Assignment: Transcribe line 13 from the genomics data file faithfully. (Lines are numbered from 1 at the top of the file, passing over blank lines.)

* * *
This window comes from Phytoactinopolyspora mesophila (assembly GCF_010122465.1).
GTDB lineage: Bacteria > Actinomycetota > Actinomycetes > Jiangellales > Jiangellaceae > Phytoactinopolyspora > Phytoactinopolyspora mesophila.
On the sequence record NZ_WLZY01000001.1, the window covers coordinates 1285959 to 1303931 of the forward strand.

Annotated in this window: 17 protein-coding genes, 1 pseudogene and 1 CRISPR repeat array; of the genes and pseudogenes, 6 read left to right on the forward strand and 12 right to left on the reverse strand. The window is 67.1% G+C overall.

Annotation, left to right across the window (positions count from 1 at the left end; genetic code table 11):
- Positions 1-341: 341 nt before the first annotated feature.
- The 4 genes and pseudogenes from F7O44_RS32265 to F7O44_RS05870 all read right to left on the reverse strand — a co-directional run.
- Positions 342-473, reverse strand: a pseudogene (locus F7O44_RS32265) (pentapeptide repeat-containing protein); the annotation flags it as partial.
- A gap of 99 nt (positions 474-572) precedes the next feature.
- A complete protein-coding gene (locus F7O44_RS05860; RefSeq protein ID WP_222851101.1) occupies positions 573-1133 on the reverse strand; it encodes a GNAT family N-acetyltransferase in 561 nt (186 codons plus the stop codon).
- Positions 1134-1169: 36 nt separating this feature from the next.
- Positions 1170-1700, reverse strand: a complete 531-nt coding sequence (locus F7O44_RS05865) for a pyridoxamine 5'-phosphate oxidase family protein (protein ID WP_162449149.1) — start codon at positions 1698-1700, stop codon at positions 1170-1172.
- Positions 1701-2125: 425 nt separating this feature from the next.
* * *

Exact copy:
- Positions 1701-2125: 425 nt separating this feature from the next.